The nineteenth-century pantomime was a complex theatrical event. Each production ran for several months and whilst as a genre it was continually developing, responding to popular taste, and incorporating new theatrical trends and technological developments, its complexity lay in the additional mutability of the individual performances of any one production. Pantomime success relied on regular changes during a run, for example, updating topical references, adding new jokes and physical comic ‘business’ or introducing new novelty acts. Success also depended (as it still does) on a successful and participatory engagement with each audience.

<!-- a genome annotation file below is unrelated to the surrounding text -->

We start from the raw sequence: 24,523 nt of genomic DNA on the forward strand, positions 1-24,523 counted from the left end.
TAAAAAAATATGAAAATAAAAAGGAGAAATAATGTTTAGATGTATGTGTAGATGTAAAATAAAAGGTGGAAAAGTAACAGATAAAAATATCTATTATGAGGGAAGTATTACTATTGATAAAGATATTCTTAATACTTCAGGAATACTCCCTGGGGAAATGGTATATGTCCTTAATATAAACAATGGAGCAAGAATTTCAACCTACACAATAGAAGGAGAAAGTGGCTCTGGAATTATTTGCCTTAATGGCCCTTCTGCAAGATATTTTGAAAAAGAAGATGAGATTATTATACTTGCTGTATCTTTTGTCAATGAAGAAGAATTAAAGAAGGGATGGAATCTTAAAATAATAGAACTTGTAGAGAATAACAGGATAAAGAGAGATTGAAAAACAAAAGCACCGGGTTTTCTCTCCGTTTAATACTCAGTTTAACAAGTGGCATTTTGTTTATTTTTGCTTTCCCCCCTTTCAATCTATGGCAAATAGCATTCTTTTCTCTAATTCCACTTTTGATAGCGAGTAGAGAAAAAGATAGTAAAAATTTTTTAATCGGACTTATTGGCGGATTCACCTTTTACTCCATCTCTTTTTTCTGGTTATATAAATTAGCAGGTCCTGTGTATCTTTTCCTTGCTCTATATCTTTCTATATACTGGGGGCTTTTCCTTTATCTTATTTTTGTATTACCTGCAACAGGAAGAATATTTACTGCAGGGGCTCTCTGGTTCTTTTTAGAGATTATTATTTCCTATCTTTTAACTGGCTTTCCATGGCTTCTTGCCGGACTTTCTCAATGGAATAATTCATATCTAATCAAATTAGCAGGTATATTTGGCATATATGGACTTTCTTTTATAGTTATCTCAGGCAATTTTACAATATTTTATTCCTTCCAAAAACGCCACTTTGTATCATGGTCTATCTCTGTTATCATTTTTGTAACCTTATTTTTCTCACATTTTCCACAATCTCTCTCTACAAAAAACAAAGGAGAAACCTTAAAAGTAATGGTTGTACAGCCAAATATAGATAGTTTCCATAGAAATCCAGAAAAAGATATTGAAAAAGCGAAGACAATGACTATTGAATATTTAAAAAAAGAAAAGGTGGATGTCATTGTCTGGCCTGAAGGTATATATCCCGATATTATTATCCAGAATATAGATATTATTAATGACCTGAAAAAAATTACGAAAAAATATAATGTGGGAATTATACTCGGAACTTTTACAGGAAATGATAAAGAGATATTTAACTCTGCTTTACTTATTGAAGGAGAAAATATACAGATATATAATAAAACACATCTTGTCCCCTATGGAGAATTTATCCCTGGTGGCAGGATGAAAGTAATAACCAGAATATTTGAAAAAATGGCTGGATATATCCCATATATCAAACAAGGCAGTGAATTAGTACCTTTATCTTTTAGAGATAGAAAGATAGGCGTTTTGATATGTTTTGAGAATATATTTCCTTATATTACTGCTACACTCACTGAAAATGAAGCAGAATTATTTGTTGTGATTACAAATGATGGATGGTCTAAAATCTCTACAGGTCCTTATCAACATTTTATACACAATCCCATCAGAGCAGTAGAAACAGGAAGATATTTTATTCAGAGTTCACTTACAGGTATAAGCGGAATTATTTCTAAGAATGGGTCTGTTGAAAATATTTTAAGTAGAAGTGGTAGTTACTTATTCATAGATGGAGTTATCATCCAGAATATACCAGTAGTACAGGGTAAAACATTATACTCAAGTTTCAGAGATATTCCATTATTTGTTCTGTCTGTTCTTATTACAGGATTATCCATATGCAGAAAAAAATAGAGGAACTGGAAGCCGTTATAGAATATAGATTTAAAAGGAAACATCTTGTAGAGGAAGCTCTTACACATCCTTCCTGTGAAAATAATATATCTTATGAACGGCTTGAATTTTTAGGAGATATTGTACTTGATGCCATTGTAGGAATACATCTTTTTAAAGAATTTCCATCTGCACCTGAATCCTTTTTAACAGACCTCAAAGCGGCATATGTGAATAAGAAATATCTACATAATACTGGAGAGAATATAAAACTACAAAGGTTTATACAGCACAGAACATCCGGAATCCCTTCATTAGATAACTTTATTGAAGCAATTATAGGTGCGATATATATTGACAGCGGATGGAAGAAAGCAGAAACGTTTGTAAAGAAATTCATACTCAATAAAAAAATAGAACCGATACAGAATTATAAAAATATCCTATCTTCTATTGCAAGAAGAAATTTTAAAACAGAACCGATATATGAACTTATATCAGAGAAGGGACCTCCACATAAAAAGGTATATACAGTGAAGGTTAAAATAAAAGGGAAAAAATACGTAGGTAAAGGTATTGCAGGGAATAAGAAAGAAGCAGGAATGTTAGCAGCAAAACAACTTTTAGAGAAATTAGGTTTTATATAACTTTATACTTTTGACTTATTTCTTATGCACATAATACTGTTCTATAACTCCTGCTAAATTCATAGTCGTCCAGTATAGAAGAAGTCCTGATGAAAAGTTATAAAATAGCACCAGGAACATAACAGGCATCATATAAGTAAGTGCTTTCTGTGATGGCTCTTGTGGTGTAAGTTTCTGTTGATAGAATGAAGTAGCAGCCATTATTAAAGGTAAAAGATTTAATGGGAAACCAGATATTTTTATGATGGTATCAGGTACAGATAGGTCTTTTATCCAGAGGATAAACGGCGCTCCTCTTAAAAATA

Over the last twenty years there has been an increasing body of work that addresses the concept and definition of an audience and, more especially, the role that that audience plays during a theatrical performance. Those discussions invariably address the relationship of the audience with a performance text, that which has been created by a multiple authorship of directors, designers and performers, plus the audience themselves in terms of responses and reactions. Audience responses are therefore addressed primarily in relation to a predominantly verbal, visualized spectacle. For theorists writing on recent productions, audience responses can be researched via reports but also, advantageously, in direct interviews with audience members. For the historian of the theatre, establishing audiences for past productions is a more problematic issue and yet we still acknowledge the essential difference between an author's text (the initial written dramatic text) and a performance text, always assuming that those distant theatre audiences were responding to a transient performance: the visual not the written text.